The United Kingdom (UK) and United States (US) healthcare services are ideal representatives of two extremes; the former relies on public funding whilst the latter has the largest private sector funding system in the world.Hospitals in the US are almost exclusively privately owned and most of the population (84%) accesses healthcare via a combination of private health insurance, Medicare and Medicaid. The remainder, however, must depend on their personal financial resources or resort to charitable funds to subsidise their medical care.
In the UK, there are four publicly-funded national healthcare systems; one for each constituent country. These are NHS (National Health Service) England, NHS Scotland, HSC Northern Ireland, and NHS Wales. Each service is funded by the government from taxation and overseen by the Department of Health and Social Care. The NHS provides healthcare to all residents, with most services accessible without a fee.
The key disparity between the two systems is that the UK has far less variation in health outcomes across the population than the US, since everyone in the UK is entitled to equal and, crucially, free access to healthcare.
When it comes to the quality of said care, however, the US comes out on top in some respects, including responsiveness. Without the same financial constraints inflicted upon the UK system, US healthcare services can respond to not only what its users need but also to their preferences and ideals.
In the UK system, conversely, its service users are impeded by the relatively low government funding, which means that their preferences are often disregarded out of necessity, and non-essential care is hindered in its effectiveness by long waiting lists. However, in the event that a serious illness (such as cancer) is suspected, the NHS has a policy to refer a patient to a specialist within two weeks.
According to research undertaken by Quality Watch, the NHS are performing better than most countries in several key areas. These are stated as:
• Antibiotic prescribing in primary care
• Breast cancer screening
• Cervical cancer screening
• Diabetes admissions for complications
• Influenza immunisation
• Suicide deaths after discharge of people with a diagnosed mental disorder
Among the 27 indicators, the UK was shown to be better than average in some areas whilst requiring significant improvement in others. Most results were found to be part of a growing trend of stability.
There is a consistently high uptake of influenza immunisation, which suggests that the system is capable of delivering preventative care population-wide. Childhood vaccination rates are average but improving year on year, which indicates that children may be in receipt of quality primary care, though more research would be needed to underpin these findings.
Use of antibiotics is rising in the UK, though, is lower than in many other countries. Despite increased rates of prescription, there are indications that second-line antibiotics (those prescribed when first-line antibiotics have failed) are being used less, which points to good prescribing practice.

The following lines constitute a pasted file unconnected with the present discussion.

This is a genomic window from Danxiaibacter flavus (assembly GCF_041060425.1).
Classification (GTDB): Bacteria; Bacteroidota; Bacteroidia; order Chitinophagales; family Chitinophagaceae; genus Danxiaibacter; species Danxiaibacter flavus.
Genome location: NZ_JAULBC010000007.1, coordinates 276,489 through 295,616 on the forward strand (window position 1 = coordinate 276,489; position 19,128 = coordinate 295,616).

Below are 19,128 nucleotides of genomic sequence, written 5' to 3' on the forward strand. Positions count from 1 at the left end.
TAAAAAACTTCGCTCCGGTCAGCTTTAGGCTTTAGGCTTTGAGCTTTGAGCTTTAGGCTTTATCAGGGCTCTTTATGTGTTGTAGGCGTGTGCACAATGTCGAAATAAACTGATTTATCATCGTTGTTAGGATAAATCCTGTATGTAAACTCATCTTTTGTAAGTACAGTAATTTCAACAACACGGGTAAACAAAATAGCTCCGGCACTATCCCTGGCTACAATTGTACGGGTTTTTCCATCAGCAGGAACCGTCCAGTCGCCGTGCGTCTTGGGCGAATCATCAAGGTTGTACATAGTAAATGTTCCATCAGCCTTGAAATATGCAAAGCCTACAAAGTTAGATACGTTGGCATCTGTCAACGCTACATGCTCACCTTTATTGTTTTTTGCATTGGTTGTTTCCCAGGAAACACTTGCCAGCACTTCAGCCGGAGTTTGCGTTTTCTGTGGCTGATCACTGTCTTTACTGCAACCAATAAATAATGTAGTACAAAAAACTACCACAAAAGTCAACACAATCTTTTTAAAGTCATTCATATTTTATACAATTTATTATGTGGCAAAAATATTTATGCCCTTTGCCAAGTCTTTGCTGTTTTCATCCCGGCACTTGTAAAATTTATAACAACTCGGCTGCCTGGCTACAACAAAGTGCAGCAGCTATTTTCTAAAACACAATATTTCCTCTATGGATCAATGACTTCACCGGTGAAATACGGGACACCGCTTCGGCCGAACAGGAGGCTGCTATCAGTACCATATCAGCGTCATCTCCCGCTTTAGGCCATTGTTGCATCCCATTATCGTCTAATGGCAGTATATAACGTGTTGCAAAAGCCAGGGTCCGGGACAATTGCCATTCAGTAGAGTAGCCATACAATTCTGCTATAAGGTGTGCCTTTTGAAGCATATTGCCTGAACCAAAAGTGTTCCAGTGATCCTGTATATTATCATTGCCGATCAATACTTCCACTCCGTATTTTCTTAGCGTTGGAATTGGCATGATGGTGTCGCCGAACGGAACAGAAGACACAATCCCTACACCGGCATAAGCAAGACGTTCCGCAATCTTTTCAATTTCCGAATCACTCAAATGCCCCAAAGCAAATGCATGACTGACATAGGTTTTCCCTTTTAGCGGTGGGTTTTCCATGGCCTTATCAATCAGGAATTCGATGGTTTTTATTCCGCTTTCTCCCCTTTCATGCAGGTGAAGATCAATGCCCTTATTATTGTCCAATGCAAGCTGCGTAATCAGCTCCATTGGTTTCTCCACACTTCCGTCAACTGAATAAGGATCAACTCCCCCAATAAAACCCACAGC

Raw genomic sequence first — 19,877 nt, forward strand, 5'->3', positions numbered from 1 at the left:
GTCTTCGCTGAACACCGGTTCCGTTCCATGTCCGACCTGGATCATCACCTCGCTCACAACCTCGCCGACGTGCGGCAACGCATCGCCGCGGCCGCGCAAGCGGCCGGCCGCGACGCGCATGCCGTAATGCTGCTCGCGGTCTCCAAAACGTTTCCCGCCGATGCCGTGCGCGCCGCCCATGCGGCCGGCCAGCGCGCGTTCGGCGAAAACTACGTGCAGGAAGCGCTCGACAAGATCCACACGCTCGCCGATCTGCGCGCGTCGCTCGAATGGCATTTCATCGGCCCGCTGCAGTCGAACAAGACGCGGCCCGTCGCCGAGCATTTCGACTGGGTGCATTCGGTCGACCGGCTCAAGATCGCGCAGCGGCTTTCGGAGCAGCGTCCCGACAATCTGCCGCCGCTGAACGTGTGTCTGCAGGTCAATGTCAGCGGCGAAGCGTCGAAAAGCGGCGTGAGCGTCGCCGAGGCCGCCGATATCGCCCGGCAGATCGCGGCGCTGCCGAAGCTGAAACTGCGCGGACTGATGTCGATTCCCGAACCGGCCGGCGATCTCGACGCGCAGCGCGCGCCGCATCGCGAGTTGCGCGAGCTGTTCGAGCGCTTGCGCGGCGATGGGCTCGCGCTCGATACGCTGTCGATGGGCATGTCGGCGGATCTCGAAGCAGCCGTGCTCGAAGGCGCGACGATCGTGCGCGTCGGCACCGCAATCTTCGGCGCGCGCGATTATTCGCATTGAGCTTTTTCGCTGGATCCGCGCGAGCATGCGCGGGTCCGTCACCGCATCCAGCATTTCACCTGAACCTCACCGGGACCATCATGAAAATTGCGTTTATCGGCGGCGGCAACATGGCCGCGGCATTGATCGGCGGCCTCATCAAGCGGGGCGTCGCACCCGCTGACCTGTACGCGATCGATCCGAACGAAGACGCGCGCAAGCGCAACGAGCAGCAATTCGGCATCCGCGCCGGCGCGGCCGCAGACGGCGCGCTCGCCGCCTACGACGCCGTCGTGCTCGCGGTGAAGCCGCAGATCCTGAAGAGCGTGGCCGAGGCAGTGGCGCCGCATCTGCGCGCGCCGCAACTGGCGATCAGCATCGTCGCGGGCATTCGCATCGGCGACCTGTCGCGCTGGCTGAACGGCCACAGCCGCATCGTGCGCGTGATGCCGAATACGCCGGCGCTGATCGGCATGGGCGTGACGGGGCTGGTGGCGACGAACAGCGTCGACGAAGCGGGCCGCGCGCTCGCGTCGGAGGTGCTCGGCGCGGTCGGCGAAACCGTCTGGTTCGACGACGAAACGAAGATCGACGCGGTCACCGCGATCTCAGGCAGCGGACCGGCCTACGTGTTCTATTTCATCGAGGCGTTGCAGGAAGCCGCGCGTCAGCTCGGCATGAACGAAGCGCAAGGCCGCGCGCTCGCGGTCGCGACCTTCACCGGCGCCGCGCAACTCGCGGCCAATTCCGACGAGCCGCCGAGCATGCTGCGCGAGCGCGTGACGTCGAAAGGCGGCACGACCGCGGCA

The UK performs well on a range of cancer screening measures, though survival rates for some common cancers are still relatively low. Acute care for patients who have suffered strokes mainly shows improvements.
Whilst it is difficult to directly compare the quality of healthcare in the US to that of the UK, we can take a look at the comparable statistics. For influenza immunisation, the US reported an all-time low of 37.1% uptake in adults over 18 last year. More encouragingly, childhood vaccination status was reported as high, with 95.1% of kindergarteners receiving the MMR vaccine. Immunisations for children are free in some cases in the US, it’s worth noting.
Reports indicate that antibiotics are too frequently overused in the US. According to the Centers for Disease Control and Prevention (CDC), 47 million antibiotic courses are prescribed each year for infections that do not need antibiotics. The organisation has suggested targets intended to lower this figure due to concerns about antibiotic-resistant illnesses.
The CDC also stated that cancer screening rates in the US fall well short of targets. Research focused on breast (40% uptake), cervical (83%), colorectal (63%) and prostate (35%) cancers.
Overall, the quality of healthcare in both the UK and US is far above average and the differences are largely due to financial disparity between the services.
In the UK, GP waiting times, referrals and surgical waiting lists are difficult obstacles to overcome, but infant mortality rates are low whilst survival rates for a range of diseases are relatively high. Many individuals who feel waiting lists are too long opt to pay for private care. The US has similarly variable statistics with the added strain of not catering to every individual; the quality of care may be very high, but it comes with a price tag that some people just cannot afford.
Would you like to share your experience of life abroad with other readers? Answer the questions here to be featured in an interview!